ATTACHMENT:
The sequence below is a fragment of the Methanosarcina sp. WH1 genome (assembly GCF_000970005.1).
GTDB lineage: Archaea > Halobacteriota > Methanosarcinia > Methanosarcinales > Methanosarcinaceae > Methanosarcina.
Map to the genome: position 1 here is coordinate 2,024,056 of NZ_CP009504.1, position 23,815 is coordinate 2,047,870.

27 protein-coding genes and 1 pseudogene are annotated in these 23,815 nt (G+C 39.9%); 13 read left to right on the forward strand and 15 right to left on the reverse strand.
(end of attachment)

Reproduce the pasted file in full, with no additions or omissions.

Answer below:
The sequence below is a fragment of the Methanosarcina sp. WH1 genome (assembly GCF_000970005.1).
GTDB lineage: Archaea > Halobacteriota > Methanosarcinia > Methanosarcinales > Methanosarcinaceae > Methanosarcina.
Map to the genome: position 1 here is coordinate 2,024,056 of NZ_CP009504.1, position 23,815 is coordinate 2,047,870.

27 protein-coding genes and 1 pseudogene are annotated in these 23,815 nt (G+C 39.9%); 13 read left to right on the forward strand and 15 right to left on the reverse strand.